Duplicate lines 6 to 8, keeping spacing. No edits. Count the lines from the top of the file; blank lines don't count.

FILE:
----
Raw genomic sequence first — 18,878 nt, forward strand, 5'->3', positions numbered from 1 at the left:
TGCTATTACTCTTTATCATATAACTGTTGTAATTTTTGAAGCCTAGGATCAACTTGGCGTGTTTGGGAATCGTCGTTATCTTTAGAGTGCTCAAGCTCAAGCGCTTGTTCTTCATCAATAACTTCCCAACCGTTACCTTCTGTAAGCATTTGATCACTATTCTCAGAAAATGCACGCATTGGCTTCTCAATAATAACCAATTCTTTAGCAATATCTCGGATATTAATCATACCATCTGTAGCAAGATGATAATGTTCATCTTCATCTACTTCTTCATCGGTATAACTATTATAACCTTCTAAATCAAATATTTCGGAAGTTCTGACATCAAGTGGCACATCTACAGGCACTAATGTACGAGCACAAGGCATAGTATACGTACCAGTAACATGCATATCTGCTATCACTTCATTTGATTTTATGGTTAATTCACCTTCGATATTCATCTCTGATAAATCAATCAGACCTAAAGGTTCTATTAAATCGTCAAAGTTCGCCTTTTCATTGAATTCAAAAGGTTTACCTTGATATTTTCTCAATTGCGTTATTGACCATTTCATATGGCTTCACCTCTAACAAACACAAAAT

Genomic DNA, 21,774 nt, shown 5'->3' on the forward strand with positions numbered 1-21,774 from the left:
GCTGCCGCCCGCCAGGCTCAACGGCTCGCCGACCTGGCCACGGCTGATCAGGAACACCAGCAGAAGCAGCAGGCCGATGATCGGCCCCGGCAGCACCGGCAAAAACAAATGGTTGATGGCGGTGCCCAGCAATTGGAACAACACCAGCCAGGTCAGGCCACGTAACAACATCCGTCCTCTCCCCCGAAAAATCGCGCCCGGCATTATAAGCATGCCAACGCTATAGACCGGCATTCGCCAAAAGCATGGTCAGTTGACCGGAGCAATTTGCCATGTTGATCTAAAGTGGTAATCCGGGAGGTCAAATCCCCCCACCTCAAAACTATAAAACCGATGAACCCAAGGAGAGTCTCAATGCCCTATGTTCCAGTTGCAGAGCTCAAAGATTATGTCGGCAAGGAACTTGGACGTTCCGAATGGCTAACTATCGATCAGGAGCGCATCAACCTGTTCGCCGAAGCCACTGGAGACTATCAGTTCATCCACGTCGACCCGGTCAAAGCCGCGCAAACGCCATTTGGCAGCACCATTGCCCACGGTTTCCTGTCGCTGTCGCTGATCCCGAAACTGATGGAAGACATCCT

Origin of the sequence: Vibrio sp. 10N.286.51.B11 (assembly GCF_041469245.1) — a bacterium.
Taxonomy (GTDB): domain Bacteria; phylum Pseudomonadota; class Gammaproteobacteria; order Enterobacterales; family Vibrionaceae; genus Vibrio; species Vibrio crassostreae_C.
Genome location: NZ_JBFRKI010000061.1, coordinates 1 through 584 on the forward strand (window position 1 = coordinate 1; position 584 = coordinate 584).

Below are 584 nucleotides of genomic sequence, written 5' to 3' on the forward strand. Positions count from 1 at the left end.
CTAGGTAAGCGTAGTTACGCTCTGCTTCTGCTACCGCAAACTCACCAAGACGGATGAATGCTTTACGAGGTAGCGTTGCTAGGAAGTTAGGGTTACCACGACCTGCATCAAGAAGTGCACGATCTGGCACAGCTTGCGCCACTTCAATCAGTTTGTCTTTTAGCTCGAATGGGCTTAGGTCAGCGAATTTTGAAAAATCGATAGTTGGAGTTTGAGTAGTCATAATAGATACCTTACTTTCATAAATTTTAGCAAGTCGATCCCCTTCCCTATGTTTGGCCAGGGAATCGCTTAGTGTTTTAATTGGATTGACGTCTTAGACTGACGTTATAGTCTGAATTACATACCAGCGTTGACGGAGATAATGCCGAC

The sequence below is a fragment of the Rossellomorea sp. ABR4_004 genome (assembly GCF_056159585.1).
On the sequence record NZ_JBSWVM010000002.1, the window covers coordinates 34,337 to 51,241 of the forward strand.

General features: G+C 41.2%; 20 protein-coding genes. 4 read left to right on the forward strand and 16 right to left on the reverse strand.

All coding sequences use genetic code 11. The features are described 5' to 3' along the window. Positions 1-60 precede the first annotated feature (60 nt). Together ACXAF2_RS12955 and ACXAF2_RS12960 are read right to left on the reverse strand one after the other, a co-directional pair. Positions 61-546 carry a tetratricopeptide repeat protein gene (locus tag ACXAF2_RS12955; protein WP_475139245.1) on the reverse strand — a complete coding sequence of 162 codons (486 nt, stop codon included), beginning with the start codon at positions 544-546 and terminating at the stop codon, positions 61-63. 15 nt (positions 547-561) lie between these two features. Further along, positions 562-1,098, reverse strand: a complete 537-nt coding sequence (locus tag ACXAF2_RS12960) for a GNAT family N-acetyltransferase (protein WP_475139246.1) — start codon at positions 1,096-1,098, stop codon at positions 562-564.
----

Taxonomy (GTDB): domain Bacteria; phylum Pseudomonadota; class Gammaproteobacteria; order Enterobacterales; family Vibrionaceae; genus Vibrio; species Vibrio crassostreae_C.
Genome location: NZ_JBFRKI010000061.1, coordinates 1 through 584 on the forward strand (window position 1 = coordinate 1; position 584 = coordinate 584).

Below are 584 nucleotides of genomic sequence, written 5' to 3' on the forward strand. Positions count from 1 at the left end.